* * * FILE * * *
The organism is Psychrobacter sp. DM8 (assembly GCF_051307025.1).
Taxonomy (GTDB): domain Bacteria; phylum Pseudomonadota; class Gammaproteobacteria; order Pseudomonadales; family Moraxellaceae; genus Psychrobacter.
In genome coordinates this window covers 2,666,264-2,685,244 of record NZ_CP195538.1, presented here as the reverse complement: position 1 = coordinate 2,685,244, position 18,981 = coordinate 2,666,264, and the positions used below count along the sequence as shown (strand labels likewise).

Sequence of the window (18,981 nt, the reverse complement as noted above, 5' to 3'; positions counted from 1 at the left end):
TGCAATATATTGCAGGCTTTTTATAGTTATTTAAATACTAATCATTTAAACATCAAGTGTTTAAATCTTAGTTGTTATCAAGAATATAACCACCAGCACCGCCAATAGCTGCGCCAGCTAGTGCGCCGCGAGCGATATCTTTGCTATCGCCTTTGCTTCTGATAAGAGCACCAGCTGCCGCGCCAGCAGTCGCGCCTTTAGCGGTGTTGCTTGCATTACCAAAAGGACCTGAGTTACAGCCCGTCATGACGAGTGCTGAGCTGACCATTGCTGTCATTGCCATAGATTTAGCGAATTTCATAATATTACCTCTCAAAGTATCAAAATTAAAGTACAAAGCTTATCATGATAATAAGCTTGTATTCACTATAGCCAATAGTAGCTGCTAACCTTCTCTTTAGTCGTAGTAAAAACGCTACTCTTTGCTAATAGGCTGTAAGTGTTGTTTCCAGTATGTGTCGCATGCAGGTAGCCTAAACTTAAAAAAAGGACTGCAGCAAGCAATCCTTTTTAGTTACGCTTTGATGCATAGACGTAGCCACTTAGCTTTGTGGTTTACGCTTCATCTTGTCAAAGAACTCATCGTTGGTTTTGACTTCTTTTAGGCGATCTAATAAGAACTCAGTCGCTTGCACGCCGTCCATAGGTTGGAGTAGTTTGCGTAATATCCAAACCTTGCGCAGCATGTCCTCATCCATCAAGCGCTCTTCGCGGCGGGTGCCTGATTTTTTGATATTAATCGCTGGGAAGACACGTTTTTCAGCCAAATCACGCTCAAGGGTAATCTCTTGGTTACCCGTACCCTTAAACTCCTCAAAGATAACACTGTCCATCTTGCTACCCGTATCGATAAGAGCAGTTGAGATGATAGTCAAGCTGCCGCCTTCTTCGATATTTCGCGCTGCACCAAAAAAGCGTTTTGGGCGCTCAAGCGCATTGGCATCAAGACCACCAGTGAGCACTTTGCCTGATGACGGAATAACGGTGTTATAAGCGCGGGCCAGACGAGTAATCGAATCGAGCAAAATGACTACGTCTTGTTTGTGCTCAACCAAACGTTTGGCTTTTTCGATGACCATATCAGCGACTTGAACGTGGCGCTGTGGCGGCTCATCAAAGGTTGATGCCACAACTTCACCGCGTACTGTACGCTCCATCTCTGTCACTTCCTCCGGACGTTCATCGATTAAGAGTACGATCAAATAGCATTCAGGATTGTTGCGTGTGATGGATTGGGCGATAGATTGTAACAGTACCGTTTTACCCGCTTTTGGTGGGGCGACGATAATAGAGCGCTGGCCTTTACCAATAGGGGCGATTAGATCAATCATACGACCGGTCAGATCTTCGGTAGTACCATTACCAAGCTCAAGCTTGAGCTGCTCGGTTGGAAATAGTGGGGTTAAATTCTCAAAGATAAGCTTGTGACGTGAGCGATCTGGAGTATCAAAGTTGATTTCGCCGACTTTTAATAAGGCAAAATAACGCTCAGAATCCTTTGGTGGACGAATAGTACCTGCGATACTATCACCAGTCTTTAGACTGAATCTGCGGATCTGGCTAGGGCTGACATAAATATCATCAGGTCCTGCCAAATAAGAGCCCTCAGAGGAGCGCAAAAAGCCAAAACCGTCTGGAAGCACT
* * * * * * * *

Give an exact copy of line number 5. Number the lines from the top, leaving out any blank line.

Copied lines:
TGCAATATATTGCAGGCTTTTTATAGTTATTTAAATACTAATCATTTAAACATCAAGTGTTTAAATCTTAGTTGTTATCAAGAATATAACCACCAGCACCGCCAATAGCTGCGCCAGCTAGTGCGCCGCGAGCGATATCTTTGCTATCGCCTTTGCTTCTGATAAGAGCACCAGCTGCCGCGCCAGCAGTCGCGCCTTTAGCGGTGTTGCTTGCATTACCAAAAGGACCTGAGTTACAGCCCGTCATGACGAGTGCTGAGCTGACCATTGCTGTCATTGCCATAGATTTAGCGAATTTCATAATATTACCTCTCAAAGTATCAAAATTAAAGTACAAAGCTTATCATGATAATAAGCTTGTATTCACTATAGCCAATAGTAGCTGCTAACCTTCTCTTTAGTCGTAGTAAAAACGCTACTCTTTGCTAATAGGCTGTAAGTGTTGTTTCCAGTATGTGTCGCATGCAGGTAGCCTAAACTTAAAAAAAGGACTGCAGCAAGCAATCCTTTTTAGTTACGCTTTGATGCATAGACGTAGCCACTTAGCTTTGTGGTTTACGCTTCATCTTGTCAAAGAACTCATCGTTGGTTTTGACTTCTTTTAGGCGATCTAATAAGAACTCAGTCGCTTGCACGCCGTCCATAGGTTGGAGTAGTTTGCGTAATATCCAAACCTTGCGCAGCATGTCCTCATCCATCAAGCGCTCTTCGCGGCGGGTGCCTGATTTTTTGATATTAATCGCTGGGAAGACACGTTTTTCAGCCAAATCACGCTCAAGGGTAATCTCTTGGTTACCCGTACCCTTAAACTCCTCAAAGATAACACTGTCCATCTTGCTACCCGTATCGATAAGAGCAGTTGAGATGATAGTCAAGCTGCCGCCTTCTTCGATATTTCGCGCTGCACCAAAAAAGCGTTTTGGGCGCTCAAGCGCATTGGCATCAAGACCACCAGTGAGCACTTTGCCTGATGACGGAATAACGGTGTTATAAGCGCGGGCCAGACGAGTAATCGAATCGAGCAAAATGACTACGTCTTGTTTGTGCTCAACCAAACGTTTGGCTTTTTCGATGACCATATCAGCGACTTGAACGTGGCGCTGTGGCGGCTCATCAAAGGTTGATGCCACAACTTCACCGCGTACTGTACGCTCCATCTCTGTCACTTCCTCCGGACGTTCATCGATTAAGAGTACGATCAAATAGCATTCAGGATTGTTGCGTGTGATGGATTGGGCGATAGATTGTAACAGTACCGTTTTACCCGCTTTTGGTGGGGCGACGATAATAGAGCGCTGGCCTTTACCAATAGGGGCGATTAGATCAATCATACGACCGGTCAGATCTTCGGTAGTACCATTACCAAGCTCAAGCTTGAGCTGCTCGGTTGGAAATAGTGGGGTTAAATTCTCAAAGATAAGCTTGTGACGTGAGCGATCTGGAGTATCAAAGTTGATTTCGCCGACTTTTAATAAGGCAAAATAACGCTCAGAATCCTTTGGTGGACGAATAGTACCTGCGATACTATCACCAGTCTTTAGACTGAATCTGCGGATCTGGCTAGGGCTGACATAAATATCATCAGGTCCTGCCAAATAAGAGCCCTCAGAGGAGCGCAAAAAGCCAAAACCGTCTGGAAGCACT